NPS Profile: Controlled burns
A cool breeze sifts into the open windows of the car as we climb along the winding road to Little Cataloochee. We’re part of a park service caravan of fire engines, a law enforcement patrol car, and vans holding eager fire management crew members from the Smokies, Everglades, and Mammoth Cave. The goal today: restore fire to an area of dry, rolling, pine-oak hills where it used to be common.
The Canadian Top burn, as it’s called, is the culmination of many months of planning. Each controlled burn in this and other national park units involves a lot of different people to monitor the health of the ecosystem being burned, collect all the tools and safety equipment, and plan the best day to actually put fire on the ground.
All of the Fire Management team members—about 30 people on this day—pulled off the road in front of the Little Cataloochee church and began to unload gear. Already, by 9:00, the temperature had started to climb, and the few clouds lingering on the horizon had disappeared. While some crew members placed a hoselay (fire hose and nozzles) around the historic church, others headed into the woods to clear logs away from the road with chainsaws. The burn boss, Dave Loveland, stood frowning at the sky. The day was getting too hot too quickly, and the air lacked its usual stickiness.
At this stage, the burn boss is in charge of deciding whether or not a fire will go off as planned. He or she communicates with the firing boss—the person in charge of actually igniting fire—and the holding boss—the person who makes sure engines, water lines, and supplies are where they need to be to hold the fire in control at all times. About every half hour, they take readings of the weather to monitor the temperature, wind speed and direction, and relative humidity.
Photo by Warren Bielenberg.
On this morning, the temperature seemed to be climbing above what was predicted, while the relative humidity kept dropping. Everyone stood ready, listening to the rustle of dry leaves in the rising heat. Rob Klein, fire ecologist for the park, “spun the weather,” which means he twirled the sling psychrometer (a wet-bulb and regular dry-bulb thermometer set next to one another) to take a reading of relative humidity. The difference in temperature between the wet and dry bulbs after the “swing” reveals how humid the air is. Drier air means the wet thermometer will be much colder than the dry thermometer, because the water has evaporated and cooled the mercury, just as on a hot day your sweat evaporates and cools you!
The amount of humidity in the air determines “probability of ignition” (PIG for short), which is the likelihood that a spark will ignite on contact with fuel. The fire team looks for a PIG that’s not so high that fire could get out of control and not too low that nothing will burn. The ideal is a 30-50% probability of ignition.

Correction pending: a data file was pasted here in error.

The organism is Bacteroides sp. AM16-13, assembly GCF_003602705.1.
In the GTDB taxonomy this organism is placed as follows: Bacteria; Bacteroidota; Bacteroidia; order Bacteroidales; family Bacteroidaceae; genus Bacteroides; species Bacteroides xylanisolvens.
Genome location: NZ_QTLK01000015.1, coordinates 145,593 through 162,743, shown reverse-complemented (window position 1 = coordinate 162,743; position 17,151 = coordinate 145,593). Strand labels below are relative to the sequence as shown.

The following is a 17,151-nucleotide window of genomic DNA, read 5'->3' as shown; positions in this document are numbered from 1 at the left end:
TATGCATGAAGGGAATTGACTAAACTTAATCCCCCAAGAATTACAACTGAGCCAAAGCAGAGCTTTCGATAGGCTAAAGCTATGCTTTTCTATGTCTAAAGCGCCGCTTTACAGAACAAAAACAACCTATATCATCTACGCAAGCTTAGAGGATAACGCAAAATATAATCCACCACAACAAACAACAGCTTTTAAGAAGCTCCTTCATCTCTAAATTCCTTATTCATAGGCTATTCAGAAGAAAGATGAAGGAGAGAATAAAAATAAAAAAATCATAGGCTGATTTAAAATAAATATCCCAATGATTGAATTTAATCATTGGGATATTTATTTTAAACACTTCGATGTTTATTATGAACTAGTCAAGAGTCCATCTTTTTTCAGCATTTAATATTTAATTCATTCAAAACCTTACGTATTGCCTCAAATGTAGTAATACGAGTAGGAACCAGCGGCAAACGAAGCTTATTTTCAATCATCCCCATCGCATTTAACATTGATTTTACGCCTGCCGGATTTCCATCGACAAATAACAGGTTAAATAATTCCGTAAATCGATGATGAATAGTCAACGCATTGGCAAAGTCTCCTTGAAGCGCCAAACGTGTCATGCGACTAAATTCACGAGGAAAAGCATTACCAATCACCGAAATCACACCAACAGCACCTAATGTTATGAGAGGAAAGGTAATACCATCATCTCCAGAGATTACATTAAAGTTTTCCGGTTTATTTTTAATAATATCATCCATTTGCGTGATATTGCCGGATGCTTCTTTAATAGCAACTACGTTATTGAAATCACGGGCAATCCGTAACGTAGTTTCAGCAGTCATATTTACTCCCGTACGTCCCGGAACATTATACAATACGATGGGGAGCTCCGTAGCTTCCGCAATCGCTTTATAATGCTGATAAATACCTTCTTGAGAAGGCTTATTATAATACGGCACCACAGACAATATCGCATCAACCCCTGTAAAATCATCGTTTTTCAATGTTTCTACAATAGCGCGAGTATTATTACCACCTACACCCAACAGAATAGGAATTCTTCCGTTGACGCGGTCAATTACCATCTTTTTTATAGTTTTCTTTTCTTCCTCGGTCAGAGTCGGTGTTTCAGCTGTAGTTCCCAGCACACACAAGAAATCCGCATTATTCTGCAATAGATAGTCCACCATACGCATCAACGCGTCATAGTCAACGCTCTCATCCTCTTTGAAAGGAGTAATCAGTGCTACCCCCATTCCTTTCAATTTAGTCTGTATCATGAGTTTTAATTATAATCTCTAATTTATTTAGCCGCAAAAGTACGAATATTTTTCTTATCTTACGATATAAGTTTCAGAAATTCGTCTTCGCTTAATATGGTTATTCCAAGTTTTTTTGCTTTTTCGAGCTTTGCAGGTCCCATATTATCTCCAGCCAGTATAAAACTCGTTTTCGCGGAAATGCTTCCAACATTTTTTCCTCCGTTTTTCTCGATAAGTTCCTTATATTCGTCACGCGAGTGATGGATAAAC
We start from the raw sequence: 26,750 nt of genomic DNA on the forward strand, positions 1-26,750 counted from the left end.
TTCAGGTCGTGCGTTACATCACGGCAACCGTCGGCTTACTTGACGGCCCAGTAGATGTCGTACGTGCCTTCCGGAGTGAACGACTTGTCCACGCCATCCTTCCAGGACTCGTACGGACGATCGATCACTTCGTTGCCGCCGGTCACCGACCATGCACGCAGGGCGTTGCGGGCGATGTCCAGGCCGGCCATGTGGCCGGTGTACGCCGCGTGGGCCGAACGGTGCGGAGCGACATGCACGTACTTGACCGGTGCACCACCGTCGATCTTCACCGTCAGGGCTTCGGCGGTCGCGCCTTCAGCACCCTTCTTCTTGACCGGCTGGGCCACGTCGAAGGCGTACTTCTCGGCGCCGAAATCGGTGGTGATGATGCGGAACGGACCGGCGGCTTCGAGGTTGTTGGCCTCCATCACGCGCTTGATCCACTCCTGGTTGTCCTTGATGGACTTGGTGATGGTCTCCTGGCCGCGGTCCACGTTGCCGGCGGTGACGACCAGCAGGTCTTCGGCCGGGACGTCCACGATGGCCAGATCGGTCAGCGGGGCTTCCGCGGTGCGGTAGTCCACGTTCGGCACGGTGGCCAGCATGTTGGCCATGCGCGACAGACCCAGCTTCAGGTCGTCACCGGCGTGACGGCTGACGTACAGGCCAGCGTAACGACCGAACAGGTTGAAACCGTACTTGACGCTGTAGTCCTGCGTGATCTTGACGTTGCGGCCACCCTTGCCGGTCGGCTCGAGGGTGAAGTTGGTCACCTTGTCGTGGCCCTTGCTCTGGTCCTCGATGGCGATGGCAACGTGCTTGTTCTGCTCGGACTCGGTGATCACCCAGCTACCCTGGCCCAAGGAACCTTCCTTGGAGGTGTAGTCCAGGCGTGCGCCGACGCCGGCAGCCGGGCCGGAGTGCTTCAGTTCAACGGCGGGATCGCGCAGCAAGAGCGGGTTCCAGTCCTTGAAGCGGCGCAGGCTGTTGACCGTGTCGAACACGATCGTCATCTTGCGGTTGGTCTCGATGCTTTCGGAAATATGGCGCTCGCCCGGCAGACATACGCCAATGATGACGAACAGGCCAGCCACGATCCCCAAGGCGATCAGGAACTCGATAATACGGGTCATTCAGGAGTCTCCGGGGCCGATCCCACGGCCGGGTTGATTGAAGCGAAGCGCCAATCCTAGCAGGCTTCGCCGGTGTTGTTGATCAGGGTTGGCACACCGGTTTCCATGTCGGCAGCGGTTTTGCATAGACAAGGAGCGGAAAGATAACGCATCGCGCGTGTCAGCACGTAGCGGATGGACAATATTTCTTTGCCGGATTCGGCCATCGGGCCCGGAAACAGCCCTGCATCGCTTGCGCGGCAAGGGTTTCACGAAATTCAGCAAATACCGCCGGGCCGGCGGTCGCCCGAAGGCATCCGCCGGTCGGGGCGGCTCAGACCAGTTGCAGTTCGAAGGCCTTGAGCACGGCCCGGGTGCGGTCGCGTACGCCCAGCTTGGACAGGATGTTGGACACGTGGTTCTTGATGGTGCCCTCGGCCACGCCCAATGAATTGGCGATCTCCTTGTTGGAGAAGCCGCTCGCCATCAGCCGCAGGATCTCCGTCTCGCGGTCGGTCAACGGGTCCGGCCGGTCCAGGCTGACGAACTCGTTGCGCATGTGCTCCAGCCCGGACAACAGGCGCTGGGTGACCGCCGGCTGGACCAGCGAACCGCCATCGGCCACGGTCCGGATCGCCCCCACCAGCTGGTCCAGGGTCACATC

On this day, the PIG was getting too high for comfort, and the relative humidity had dropped further still. Humidity reaches its lowest point in the late afternoon on clear days, and it had dropped steadily through the morning to 34 percent, very near the cutoff of 30 percent. Each fire has a low-humidity level; if it drops below this, it’s “out of prescription,” or out of the range that the fire plan says is safe for the particular forest type, slope, and area. Low relative humidity can lead to problems controlling how hot and far the fire burns. If the trend of falling humidity continued, we would be out of prescription in just a couple hours.
The burn boss turned to the crew, who had been watching him intently, and shook his head. Everyone knew what this meant but stood silently waiting for the verdict. “It’s a no go,” the boss said. He debriefed the crew, explaining the dropping humidity made it too hot, dry, and dangerous to burn today. From here, the crew would wind up the hoses, the burn boss would go back and draft a report, and the prepared site would wait until a better day for fire.
Go to page 2: Eventual burn to read what happened.
Did You Know?
The park’s high elevation heath balds are treeless expanses where dense thickets of shrubs such as mountain laurel, rhododendron, and sand myrtle grow. Known as “laurel slicks” and “hells” by early settlers, heath balds were most likely created by forest fires long ago. More...